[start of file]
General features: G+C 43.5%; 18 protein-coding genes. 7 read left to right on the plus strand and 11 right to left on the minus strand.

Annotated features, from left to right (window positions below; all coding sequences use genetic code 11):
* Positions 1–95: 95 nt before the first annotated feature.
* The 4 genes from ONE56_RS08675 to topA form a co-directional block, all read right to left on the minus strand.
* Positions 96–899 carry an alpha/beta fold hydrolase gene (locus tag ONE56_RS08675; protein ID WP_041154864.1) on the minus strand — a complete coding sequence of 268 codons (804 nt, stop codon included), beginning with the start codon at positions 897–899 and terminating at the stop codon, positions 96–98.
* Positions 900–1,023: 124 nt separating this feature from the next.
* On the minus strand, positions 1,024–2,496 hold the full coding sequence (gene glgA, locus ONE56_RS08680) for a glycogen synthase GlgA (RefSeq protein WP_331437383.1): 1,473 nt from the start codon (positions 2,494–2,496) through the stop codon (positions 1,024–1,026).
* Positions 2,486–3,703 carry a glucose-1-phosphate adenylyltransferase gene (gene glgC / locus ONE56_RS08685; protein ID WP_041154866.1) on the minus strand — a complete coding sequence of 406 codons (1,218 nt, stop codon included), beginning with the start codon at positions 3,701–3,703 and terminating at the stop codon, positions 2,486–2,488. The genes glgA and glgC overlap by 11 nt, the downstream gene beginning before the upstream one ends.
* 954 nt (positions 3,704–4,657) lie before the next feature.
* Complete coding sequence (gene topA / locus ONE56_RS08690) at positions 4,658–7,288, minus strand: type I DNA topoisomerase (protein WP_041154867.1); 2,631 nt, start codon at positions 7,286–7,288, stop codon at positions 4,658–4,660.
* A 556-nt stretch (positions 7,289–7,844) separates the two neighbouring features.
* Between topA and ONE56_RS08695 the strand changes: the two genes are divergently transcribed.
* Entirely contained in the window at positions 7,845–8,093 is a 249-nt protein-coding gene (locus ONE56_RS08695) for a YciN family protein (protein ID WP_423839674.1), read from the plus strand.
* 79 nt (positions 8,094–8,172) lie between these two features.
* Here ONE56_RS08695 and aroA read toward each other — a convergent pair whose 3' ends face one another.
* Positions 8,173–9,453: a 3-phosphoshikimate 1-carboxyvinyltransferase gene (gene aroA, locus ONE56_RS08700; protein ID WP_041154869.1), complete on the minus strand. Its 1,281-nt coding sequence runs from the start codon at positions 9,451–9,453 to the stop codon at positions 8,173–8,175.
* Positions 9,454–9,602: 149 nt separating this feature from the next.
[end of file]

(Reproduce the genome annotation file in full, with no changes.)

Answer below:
General features: G+C 43.5%; 18 protein-coding genes. 7 read left to right on the plus strand and 11 right to left on the minus strand.

Annotated features, from left to right (window positions below; all coding sequences use genetic code 11):
* Positions 1–95: 95 nt before the first annotated feature.
* The 4 genes from ONE56_RS08675 to topA form a co-directional block, all read right to left on the minus strand.
* Positions 96–899 carry an alpha/beta fold hydrolase gene (locus tag ONE56_RS08675; protein ID WP_041154864.1) on the minus strand — a complete coding sequence of 268 codons (804 nt, stop codon included), beginning with the start codon at positions 897–899 and terminating at the stop codon, positions 96–98.
* Positions 900–1,023: 124 nt separating this feature from the next.
* On the minus strand, positions 1,024–2,496 hold the full coding sequence (gene glgA, locus ONE56_RS08680) for a glycogen synthase GlgA (RefSeq protein WP_331437383.1): 1,473 nt from the start codon (positions 2,494–2,496) through the stop codon (positions 1,024–1,026).
* Positions 2,486–3,703 carry a glucose-1-phosphate adenylyltransferase gene (gene glgC / locus ONE56_RS08685; protein ID WP_041154866.1) on the minus strand — a complete coding sequence of 406 codons (1,218 nt, stop codon included), beginning with the start codon at positions 3,701–3,703 and terminating at the stop codon, positions 2,486–2,488. The genes glgA and glgC overlap by 11 nt, the downstream gene beginning before the upstream one ends.
* 954 nt (positions 3,704–4,657) lie before the next feature.
* Complete coding sequence (gene topA / locus ONE56_RS08690) at positions 4,658–7,288, minus strand: type I DNA topoisomerase (protein WP_041154867.1); 2,631 nt, start codon at positions 7,286–7,288, stop codon at positions 4,658–4,660.
* A 556-nt stretch (positions 7,289–7,844) separates the two neighbouring features.
* Between topA and ONE56_RS08695 the strand changes: the two genes are divergently transcribed.
* Entirely contained in the window at positions 7,845–8,093 is a 249-nt protein-coding gene (locus ONE56_RS08695) for a YciN family protein (protein ID WP_423839674.1), read from the plus strand.
* 79 nt (positions 8,094–8,172) lie between these two features.
* Here ONE56_RS08695 and aroA read toward each other — a convergent pair whose 3' ends face one another.
* Positions 8,173–9,453: a 3-phosphoshikimate 1-carboxyvinyltransferase gene (gene aroA, locus ONE56_RS08700; protein ID WP_041154869.1), complete on the minus strand. Its 1,281-nt coding sequence runs from the start codon at positions 9,451–9,453 to the stop codon at positions 8,173–8,175.
* Positions 9,454–9,602: 149 nt separating this feature from the next.